Lemony Snicket’s A Series of Unfortunate Events, or simply A Series of Unfortunate Events, is an American black comedy–drama, web television series from Netflix, developed by Mark Hudis and Barry Sonnenfeld,[ based on Lemony Snicket’s children’s novel series of the same name. It stars Neil Patrick Harris, Patrick Warburton, Malina Weissman, Louis Hynes, K. Todd Freeman, and Presley Smith with Lucy Punch, Avi Lake, and Dylan Kingwell joining the cast in the second season.
ASOUE is a beloved book series I read growing up. I did not know about the series till I had seen the movie in 2004. It was an interesting story, in a dark dreary world, where nothing seems to go right. Its a series of unfortunate events after all. But I could only find a few books in nearby libraries and never the whole series. It slipped out of my mind. I was surprised to find out this was being adapted into a tv show. Made me realise how big the book series is. I read a few more parts. I could never get around to finishing the book series so I started the TV show instead. And from what books of the series I have read, this show is about as good as a book to TV adaptation can get. The author is also closely involved in the show making process. This shows as how intricately and well woven the story in the show is, managing not only to get the necessary details right but also maintain the morose quirkiness of the series.
So lets talk about season 3. We get a brief recap of last two seasons and rejoin the Baudelaire kids as they are skirting down a windy mountain, in a caravan freshly detached from Count Olaf’s car. And in true Baudelaire fashion, the kids get out. We meet another familiar, or non familiar face in the mountains, and accompany the kids on a rescue mission to get Sunny back. The show does such a fantastic job of keeping the stakes high, yet also making each adventure comically impossible each time. It does a good job of maintaining the main mystery of the show. Things are revealed just a little bit in each episode, out of sequence and not linearly. As the Baudelaires learn more about their parents and VFD, we also learn more about Count Olaf. How someone who was part of VFD himself turned out to be the way they are.
We also have a reunion of sorts with previous characters. The Penultimate episodes explain and wrap the entire mystery of the show quite well. The story which was about three kids looking for a safe place to call home evolves into them learning about the real world. How things are not black and white and more often than not just different shades of gray. The end does a good job of summarizing and concluding the story with one last adventure with the kids. But the thing about visual mediums like TV and movies is, you can either show everything or not show anything. Its often difficult to maintain mystery in a story unless by way of exposition. A character can tell you they dont know what happened and you would know that its something that you should be questioning. While in the book a lot of things are left to reader interpretations, I feel the TV show more or less just told us what happened or what we should be expecting has or had happened. I felt in a tv show you are bound to explain it one way or another. The book series left things much more ambiguous. More or less suggesting a dark end to all the other characters. A series of unfortunate events if you will. Or maybe its just me thinking this way after first watch. But they still did a fairly satisfying job of wrapping things up. While the series is grim and dark, the ending is more heartfelt and….well…..happy?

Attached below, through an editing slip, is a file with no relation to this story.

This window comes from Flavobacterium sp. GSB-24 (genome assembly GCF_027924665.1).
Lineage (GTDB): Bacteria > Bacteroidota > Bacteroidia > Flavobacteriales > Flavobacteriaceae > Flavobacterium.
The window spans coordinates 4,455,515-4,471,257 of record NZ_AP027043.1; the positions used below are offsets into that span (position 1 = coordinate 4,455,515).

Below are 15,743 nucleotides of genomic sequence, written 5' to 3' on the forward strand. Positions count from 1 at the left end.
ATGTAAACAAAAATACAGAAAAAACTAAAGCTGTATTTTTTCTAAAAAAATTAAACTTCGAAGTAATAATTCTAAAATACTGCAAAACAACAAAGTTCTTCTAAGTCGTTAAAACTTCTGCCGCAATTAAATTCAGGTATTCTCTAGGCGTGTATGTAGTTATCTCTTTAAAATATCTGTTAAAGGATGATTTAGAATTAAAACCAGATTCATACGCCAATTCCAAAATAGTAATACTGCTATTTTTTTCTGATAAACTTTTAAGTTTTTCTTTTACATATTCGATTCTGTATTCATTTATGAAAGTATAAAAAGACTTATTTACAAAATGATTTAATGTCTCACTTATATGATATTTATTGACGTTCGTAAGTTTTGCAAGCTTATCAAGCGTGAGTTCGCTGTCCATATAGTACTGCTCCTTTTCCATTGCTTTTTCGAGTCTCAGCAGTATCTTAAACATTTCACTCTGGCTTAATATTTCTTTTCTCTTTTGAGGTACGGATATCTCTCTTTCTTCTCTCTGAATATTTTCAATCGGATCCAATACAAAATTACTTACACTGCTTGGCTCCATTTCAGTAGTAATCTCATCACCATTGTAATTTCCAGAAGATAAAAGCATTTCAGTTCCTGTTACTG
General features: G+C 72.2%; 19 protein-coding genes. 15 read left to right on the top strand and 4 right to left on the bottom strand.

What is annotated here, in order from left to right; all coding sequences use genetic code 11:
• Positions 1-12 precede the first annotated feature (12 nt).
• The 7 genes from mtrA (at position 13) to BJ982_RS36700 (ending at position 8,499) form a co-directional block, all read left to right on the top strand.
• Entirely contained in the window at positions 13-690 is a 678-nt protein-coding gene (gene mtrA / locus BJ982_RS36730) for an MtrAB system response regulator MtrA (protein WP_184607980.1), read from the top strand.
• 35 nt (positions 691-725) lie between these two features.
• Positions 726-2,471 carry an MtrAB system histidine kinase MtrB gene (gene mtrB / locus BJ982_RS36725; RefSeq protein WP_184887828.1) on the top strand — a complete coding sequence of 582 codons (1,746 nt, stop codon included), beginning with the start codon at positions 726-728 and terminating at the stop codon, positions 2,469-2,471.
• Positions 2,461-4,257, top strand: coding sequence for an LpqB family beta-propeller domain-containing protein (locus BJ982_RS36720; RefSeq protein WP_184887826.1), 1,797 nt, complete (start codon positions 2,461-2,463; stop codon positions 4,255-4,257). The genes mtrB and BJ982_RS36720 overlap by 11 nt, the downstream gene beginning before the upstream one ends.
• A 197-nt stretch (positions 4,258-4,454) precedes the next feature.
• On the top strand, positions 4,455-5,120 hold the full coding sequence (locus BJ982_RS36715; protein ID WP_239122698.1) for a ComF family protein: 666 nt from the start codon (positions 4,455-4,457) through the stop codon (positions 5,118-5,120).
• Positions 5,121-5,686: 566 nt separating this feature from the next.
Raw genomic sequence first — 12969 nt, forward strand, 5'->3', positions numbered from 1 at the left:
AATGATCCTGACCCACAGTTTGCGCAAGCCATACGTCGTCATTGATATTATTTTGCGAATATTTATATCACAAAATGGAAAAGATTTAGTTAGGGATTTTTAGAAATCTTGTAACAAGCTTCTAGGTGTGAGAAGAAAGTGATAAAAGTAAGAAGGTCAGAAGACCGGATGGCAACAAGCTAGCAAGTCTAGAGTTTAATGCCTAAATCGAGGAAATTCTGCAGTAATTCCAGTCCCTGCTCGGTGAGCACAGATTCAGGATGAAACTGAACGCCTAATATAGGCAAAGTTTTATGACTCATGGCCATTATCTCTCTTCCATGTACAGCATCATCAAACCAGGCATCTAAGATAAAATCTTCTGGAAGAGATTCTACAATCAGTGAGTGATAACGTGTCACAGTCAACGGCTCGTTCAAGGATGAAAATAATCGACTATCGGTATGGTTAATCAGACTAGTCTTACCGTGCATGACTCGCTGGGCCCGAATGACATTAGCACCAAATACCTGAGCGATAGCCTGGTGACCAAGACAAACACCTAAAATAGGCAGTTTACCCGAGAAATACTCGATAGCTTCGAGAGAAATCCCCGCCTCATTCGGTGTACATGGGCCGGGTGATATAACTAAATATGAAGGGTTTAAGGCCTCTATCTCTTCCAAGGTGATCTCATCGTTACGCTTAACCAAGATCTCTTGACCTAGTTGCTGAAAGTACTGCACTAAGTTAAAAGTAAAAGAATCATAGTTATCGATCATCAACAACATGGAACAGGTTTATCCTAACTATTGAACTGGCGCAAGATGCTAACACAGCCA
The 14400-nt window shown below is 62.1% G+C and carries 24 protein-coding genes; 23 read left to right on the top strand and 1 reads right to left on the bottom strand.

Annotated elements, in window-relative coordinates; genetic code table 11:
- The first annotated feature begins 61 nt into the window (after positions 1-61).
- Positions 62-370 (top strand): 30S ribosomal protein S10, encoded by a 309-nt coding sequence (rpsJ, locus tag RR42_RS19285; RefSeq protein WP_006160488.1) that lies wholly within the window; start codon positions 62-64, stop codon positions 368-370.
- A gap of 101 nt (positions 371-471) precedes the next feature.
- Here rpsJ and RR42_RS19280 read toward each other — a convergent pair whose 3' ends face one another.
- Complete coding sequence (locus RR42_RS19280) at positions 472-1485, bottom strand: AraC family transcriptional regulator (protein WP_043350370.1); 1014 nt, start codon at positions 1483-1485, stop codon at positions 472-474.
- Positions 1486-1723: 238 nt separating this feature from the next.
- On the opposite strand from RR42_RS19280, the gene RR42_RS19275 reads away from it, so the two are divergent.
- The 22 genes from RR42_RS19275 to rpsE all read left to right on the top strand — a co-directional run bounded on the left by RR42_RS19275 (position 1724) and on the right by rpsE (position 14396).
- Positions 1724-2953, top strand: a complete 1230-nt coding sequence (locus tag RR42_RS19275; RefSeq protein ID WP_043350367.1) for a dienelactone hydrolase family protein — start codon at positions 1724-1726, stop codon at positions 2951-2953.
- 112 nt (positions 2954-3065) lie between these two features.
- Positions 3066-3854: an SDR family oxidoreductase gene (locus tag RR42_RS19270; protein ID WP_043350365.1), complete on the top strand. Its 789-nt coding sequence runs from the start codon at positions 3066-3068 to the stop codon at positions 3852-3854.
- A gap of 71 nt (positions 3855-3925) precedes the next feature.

As a fan of the book series (partially at least), I thought this TV series was fantastic. While I still like the movie, more due to nostalgia and for introducing me to the book series in the first place, the TV series is definitely done a lot better. The stories are well laid out. The scenes do justice to how things played out in the books. There is enough detail to keep the world rich and engaging but not enough to make the viewers tune out. Season 1 was fantastic, season 2 was just a smidge boring. But season 3 really picked it up again and executed the remaining books perfectly. I read the books a very long time ago, so there are chances they got some things wrong or did some things differently from the books. But with Daniel Handler serving as executive producer himself, I think they did a fair job with the series.
Netflix seems to have a hit or miss record with their original content, but when its good, its really good. This series gets a major recommend from me. Its not childish to credit it as something entirely for kids, even though the protagonist may be children. The Baudelaire are often more mature beyond their years and make for compelling characters, even the toddler Sunny. The cast all did a fantastic jobs. The new comer child actors held their own against seasoned actors throughout the show. I do not think this series could have been done any better. At least not till next 10 years, after which they would probably reboot it again. Thats just how good and in a way timeless this story is.
A Series of Unfortunate Events got a well deserving third season. It was executed wonderfully. It is lacking here and there, but it can be overlooked for the fine cinematography, the dialogue and the wonderful acting. The score is great. It looks great. And they could not have ended this show any better. I still have questions about the story, albeit less than I did after reading the book series. But like I said, this is one of the best book to TV adaptations ever.
Until next time,